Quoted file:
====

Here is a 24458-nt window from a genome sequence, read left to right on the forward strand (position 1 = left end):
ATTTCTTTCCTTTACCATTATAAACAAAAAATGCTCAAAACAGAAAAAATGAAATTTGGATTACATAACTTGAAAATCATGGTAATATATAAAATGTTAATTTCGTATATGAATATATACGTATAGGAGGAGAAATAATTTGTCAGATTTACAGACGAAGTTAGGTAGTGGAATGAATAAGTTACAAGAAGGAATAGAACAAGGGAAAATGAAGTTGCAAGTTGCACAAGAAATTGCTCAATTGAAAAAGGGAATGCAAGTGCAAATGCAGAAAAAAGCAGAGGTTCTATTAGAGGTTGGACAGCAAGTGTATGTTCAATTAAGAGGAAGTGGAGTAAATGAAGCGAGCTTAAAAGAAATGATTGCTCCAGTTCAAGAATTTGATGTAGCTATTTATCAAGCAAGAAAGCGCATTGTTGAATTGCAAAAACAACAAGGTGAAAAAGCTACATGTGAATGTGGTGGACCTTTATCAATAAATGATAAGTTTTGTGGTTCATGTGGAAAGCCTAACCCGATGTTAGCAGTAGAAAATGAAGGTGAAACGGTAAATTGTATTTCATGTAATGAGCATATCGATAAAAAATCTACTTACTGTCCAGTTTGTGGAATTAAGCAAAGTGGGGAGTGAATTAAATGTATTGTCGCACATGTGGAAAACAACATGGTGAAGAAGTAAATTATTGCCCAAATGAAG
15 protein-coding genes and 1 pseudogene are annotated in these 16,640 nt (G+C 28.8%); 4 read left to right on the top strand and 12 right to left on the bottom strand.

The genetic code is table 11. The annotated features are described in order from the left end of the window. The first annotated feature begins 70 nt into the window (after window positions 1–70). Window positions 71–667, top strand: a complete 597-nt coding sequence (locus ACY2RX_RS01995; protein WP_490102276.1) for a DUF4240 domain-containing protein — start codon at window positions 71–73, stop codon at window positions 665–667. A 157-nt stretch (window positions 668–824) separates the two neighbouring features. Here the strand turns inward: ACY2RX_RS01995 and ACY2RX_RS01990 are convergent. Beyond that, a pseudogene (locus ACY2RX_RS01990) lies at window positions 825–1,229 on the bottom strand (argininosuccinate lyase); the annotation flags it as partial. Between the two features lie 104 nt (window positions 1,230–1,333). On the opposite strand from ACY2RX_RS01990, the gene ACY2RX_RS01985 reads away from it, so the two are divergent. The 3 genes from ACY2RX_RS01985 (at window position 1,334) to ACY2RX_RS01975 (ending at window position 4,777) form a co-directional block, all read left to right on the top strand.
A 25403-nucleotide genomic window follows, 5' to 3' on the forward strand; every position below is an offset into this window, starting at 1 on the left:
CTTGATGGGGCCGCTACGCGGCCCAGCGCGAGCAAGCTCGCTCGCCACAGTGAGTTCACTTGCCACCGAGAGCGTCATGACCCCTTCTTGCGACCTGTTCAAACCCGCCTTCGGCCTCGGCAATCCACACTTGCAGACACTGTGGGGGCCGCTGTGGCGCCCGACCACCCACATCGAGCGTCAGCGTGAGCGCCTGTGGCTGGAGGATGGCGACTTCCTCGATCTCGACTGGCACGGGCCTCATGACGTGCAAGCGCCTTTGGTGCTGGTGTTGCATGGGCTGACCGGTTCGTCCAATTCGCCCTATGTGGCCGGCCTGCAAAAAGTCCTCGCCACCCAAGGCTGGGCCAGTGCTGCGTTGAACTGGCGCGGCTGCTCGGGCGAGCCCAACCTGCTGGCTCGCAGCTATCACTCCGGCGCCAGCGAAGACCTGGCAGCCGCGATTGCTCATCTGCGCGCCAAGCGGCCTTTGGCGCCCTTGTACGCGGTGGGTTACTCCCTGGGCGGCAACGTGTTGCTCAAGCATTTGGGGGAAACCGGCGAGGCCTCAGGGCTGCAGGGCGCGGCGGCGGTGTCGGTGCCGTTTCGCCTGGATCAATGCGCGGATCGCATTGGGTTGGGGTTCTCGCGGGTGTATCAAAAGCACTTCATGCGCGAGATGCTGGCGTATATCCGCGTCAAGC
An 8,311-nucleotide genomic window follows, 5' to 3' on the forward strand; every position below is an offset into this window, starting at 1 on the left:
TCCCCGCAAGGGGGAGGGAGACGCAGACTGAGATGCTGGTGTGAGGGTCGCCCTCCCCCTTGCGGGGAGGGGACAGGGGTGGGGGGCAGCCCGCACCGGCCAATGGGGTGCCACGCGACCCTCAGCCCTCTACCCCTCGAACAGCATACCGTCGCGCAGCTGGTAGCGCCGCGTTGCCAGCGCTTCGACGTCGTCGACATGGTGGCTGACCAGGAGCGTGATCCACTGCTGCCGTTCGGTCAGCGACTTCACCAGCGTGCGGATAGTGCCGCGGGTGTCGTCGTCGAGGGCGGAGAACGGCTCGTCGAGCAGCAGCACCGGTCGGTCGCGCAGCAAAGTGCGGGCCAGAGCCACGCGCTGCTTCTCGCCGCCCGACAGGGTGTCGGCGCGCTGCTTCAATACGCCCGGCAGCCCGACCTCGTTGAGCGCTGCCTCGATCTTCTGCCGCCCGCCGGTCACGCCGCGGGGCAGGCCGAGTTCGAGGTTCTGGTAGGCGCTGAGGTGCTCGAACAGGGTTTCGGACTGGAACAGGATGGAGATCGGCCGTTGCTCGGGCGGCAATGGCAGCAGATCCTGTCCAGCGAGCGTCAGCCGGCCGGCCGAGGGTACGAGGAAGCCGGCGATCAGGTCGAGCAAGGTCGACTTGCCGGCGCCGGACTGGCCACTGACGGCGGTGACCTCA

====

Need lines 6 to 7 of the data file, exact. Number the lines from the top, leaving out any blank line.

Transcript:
CTTGATGGGGCCGCTACGCGGCCCAGCGCGAGCAAGCTCGCTCGCCACAGTGAGTTCACTTGCCACCGAGAGCGTCATGACCCCTTCTTGCGACCTGTTCAAACCCGCCTTCGGCCTCGGCAATCCACACTTGCAGACACTGTGGGGGCCGCTGTGGCGCCCGACCACCCACATCGAGCGTCAGCGTGAGCGCCTGTGGCTGGAGGATGGCGACTTCCTCGATCTCGACTGGCACGGGCCTCATGACGTGCAAGCGCCTTTGGTGCTGGTGTTGCATGGGCTGACCGGTTCGTCCAATTCGCCCTATGTGGCCGGCCTGCAAAAAGTCCTCGCCACCCAAGGCTGGGCCAGTGCTGCGTTGAACTGGCGCGGCTGCTCGGGCGAGCCCAACCTGCTGGCTCGCAGCTATCACTCCGGCGCCAGCGAAGACCTGGCAGCCGCGATTGCTCATCTGCGCGCCAAGCGGCCTTTGGCGCCCTTGTACGCGGTGGGTTACTCCCTGGGCGGCAACGTGTTGCTCAAGCATTTGGGGGAAACCGGCGAGGCCTCAGGGCTGCAGGGCGCGGCGGCGGTGTCGGTGCCGTTTCGCCTGGATCAATGCGCGGATCGCATTGGGTTGGGGTTCTCGCGGGTGTATCAAAAGCACTTCATGCGCGAGATGCTGGCGTATATCCGCGTCAAGC
An 8,311-nucleotide genomic window follows, 5' to 3' on the forward strand; every position below is an offset into this window, starting at 1 on the left: